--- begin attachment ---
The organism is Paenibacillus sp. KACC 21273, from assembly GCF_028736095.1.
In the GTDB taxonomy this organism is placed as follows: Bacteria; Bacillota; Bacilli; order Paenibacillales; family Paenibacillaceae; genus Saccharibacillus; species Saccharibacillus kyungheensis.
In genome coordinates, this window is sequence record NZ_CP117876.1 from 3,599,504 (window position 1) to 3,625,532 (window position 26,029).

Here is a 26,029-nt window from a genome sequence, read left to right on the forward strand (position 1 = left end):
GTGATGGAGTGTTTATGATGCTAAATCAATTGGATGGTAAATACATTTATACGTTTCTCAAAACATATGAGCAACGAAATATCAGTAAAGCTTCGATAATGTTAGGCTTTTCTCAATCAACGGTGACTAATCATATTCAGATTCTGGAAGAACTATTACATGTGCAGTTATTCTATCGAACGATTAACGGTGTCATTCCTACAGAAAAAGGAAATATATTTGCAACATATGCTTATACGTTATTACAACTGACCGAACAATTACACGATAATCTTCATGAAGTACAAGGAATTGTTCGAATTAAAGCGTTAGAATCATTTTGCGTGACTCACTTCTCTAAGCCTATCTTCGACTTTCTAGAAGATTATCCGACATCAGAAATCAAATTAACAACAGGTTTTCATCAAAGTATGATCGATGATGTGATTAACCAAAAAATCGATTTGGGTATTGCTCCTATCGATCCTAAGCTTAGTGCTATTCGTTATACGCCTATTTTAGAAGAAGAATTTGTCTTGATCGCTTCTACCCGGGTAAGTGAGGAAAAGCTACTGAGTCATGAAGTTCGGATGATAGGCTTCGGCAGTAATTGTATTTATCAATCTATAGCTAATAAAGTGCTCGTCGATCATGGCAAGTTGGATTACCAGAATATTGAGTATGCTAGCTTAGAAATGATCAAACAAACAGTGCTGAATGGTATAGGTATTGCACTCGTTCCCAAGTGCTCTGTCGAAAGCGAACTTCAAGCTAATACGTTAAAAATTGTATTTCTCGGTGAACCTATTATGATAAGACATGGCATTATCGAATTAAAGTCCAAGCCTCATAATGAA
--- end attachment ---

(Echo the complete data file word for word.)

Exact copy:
The organism is Paenibacillus sp. KACC 21273, from assembly GCF_028736095.1.
In the GTDB taxonomy this organism is placed as follows: Bacteria; Bacillota; Bacilli; order Paenibacillales; family Paenibacillaceae; genus Saccharibacillus; species Saccharibacillus kyungheensis.
In genome coordinates, this window is sequence record NZ_CP117876.1 from 3,599,504 (window position 1) to 3,625,532 (window position 26,029).

Here is a 26,029-nt window from a genome sequence, read left to right on the forward strand (position 1 = left end):
GTGATGGAGTGTTTATGATGCTAAATCAATTGGATGGTAAATACATTTATACGTTTCTCAAAACATATGAGCAACGAAATATCAGTAAAGCTTCGATAATGTTAGGCTTTTCTCAATCAACGGTGACTAATCATATTCAGATTCTGGAAGAACTATTACATGTGCAGTTATTCTATCGAACGATTAACGGTGTCATTCCTACAGAAAAAGGAAATATATTTGCAACATATGCTTATACGTTATTACAACTGACCGAACAATTACACGATAATCTTCATGAAGTACAAGGAATTGTTCGAATTAAAGCGTTAGAATCATTTTGCGTGACTCACTTCTCTAAGCCTATCTTCGACTTTCTAGAAGATTATCCGACATCAGAAATCAAATTAACAACAGGTTTTCATCAAAGTATGATCGATGATGTGATTAACCAAAAAATCGATTTGGGTATTGCTCCTATCGATCCTAAGCTTAGTGCTATTCGTTATACGCCTATTTTAGAAGAAGAATTTGTCTTGATCGCTTCTACCCGGGTAAGTGAGGAAAAGCTACTGAGTCATGAAGTTCGGATGATAGGCTTCGGCAGTAATTGTATTTATCAATCTATAGCTAATAAAGTGCTCGTCGATCATGGCAAGTTGGATTACCAGAATATTGAGTATGCTAGCTTAGAAATGATCAAACAAACAGTGCTGAATGGTATAGGTATTGCACTCGTTCCCAAGTGCTCTGTCGAAAGCGAACTTCAAGCTAATACGTTAAAAATTGTATTTCTCGGTGAACCTATTATGATAAGACATGGCATTATCGAATTAAAGTCCAAGCCTCATAATGAA